Thanks for joining us for the wrap up on this highly controversial subject – facilitated communication. If you’ve only stumbled across this series now, we recommend that you take a few minutes to catch up. If you’ve been with us from the start, let’s pick up where we left off…
In 2006, flying in the face of countless tests that have proved it to be little more than a pseudoscience at best, Times Magazine published an article that lauded facilitated communication as a breakthrough, and claimed that it gave parents around the world an opportunity to communicate with their non-verbal children – an opportunity most of them believed they would never have. Wonderful, yes? Not so much.
That same year, Dr. Lawrence Norton, a school psychologist and adjunct instructor of psychology for the University of Alaska, reviewed that same article. However, Norton’s take on the subject was different. He points to the substantial testing that has proven it to be a hoax, and warns against believing something simply because you want it to be true.
“What were the costs of uncritically accepting these facilitated messages?” Norton asks in his review, “False accusations of sexual abuse were made, parents were investigated for child sexual abuse (some were even jailed), children were placed in long term foster care, families were torn apart, millions of public school dollars were spent to hire and train facilitators, and years of schooling were wasted as autistic children sat in advanced classes rather than learning the life skills they would need.”
And he is not alone in refuting this. Both the Autism National Committee (AutCom) and the Association for Science in Autism Treatment (ASAT) have spoken out against facilitated communication, saying that it is based on “flawed studies that are poorly designed and/or whose results are incorrectly extrapolated to the entire population of FC users.”
Joining them are the American Speech-Language-Hearing Association, American Academy of Pediatrics (AAP), American Psychological Association (APA), American Association on Intellectual and Developmental Disabilities; AAIDD) and even the Behavior Analysis Association of Michigan (BAAM). Unsurprisingly, this is not even the complete list of reputable institutions who have openly stated that the use of facilitated communication is unethical and unacceptable..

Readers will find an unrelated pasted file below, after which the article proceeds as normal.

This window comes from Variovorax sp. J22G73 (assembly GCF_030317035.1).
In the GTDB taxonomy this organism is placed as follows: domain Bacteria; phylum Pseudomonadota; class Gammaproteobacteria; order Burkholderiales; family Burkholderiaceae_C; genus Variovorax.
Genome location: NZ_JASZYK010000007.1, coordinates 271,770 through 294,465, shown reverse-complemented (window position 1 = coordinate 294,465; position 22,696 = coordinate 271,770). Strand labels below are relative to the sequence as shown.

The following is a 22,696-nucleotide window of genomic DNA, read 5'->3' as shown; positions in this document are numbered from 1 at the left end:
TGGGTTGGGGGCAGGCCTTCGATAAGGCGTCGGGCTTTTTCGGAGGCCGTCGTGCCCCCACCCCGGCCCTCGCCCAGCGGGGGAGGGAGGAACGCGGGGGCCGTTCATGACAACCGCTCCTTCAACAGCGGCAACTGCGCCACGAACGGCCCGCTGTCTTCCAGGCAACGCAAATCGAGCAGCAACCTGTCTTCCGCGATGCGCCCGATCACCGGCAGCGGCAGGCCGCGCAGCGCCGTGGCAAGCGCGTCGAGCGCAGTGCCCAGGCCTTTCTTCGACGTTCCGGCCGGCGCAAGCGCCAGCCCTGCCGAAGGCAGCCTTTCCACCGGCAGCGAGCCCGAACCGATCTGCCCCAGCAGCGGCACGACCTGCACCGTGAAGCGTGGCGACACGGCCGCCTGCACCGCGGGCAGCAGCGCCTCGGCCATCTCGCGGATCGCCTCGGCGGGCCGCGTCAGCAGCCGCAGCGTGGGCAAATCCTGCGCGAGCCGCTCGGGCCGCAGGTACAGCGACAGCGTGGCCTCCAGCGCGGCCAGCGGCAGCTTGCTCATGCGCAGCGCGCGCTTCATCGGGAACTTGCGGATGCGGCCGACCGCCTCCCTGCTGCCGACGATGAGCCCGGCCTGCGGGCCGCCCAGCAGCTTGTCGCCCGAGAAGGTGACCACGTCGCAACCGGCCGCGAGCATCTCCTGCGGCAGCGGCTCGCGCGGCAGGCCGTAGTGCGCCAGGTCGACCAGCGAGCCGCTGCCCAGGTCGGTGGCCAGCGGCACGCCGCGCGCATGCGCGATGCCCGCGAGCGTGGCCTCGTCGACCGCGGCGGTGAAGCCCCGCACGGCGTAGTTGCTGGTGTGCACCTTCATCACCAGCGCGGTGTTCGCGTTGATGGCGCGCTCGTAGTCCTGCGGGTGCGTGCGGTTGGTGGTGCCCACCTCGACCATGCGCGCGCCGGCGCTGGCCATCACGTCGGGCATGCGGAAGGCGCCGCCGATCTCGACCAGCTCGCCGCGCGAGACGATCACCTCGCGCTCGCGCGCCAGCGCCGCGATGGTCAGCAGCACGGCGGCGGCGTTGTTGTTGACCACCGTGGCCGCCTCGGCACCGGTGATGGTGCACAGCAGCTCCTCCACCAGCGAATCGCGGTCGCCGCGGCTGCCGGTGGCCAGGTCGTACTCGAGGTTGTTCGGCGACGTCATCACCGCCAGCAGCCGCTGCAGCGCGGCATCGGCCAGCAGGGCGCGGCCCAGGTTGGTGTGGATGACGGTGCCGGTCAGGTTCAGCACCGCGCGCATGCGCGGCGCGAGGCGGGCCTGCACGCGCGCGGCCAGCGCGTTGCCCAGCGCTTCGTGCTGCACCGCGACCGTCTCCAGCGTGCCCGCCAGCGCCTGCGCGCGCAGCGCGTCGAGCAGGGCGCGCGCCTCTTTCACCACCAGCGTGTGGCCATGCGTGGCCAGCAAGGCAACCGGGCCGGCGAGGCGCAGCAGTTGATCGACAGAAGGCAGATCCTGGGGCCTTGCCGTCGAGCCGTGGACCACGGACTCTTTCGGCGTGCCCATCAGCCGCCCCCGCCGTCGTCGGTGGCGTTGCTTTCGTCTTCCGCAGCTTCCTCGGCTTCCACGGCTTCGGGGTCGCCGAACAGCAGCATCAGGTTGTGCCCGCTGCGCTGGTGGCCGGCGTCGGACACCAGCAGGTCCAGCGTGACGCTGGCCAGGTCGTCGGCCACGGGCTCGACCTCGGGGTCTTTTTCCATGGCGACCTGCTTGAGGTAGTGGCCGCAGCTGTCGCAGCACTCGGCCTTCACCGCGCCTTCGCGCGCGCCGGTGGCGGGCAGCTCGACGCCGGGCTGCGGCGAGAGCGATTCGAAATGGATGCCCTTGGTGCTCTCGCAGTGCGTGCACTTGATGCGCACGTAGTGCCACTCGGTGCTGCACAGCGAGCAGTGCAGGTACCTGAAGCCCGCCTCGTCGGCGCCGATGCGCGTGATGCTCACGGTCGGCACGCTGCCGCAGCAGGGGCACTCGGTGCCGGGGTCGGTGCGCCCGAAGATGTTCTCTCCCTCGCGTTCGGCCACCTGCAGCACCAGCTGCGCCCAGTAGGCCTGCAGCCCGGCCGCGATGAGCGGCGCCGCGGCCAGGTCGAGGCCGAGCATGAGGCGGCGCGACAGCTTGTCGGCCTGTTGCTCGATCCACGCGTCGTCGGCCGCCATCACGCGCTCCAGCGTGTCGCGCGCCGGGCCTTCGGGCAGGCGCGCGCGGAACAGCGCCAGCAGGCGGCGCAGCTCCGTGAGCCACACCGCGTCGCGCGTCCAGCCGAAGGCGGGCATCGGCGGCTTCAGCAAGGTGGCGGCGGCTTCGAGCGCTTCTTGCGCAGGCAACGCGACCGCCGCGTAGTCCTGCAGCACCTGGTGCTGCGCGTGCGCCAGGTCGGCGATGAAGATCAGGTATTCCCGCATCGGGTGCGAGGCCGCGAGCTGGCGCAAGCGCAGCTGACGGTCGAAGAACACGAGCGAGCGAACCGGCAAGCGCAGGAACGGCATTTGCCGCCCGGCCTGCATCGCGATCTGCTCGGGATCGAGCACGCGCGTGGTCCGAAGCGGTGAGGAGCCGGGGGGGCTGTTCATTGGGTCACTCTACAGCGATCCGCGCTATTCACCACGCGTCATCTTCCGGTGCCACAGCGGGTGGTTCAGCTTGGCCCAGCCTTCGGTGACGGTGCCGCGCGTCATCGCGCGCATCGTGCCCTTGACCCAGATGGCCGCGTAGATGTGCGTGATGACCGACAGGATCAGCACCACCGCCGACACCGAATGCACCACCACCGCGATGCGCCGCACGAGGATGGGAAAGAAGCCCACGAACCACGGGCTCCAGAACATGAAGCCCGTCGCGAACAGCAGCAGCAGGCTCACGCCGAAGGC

So why? In the face of overwhelming evidence to the contrary, why do people all over the world persist in using a technique that has been proven time and again to be almost entirely without merit. The answer is hope.
Even if the chance is minuscule, each person believes that their case is different…
For the same reason that children believe in Santa Claus and the Tooth Fairy, it is extremely difficult to walk away from something that offers us hope. Something that offers us something we can’t have through any other medium. In this case: communication with non-verbal persons.
For parents the world over, the opportunity to communicate with their non-verbal children is just too great a prize to give up. Even if the method by which they achieve this is a parody of freedom that strips their child of their last vestiges of autonomy. So what needs to be addressed now is the issue of accountability.
Why is there no accountability for the facilitators who make these perjurious claims that cause so much damage and cost so much money? Why do supposed accounts of abuse made by facilitated communication users count as evidence in court, when facilitated communication is not considered to be an acceptable method of communication for a courtroom. And why is a single unsubstantiated accusation taken as fact, when there is no other actual substantiated evidence available to corroborate it?
Surely any continued use of facilitated communication as evidence of crimes committed in court simply acts to discredit other valid scientific practices, and threatens the integrity of the entire judicial process.
As experienced child abuse and neglect defense attorneys, we understand the lengths that CPS and prosecutors will go to in order to secure a charge. We know how readily charges can be brought and accusations made, even when there is no evidence to back up these claims. We also know how devastating the process can be for parents and caregivers. So if you or a loved one have been falsely accused of abusing a child, call The Kronzek Firm at 866 766 5245 immediately. WE are here to help you protect your family, and your future.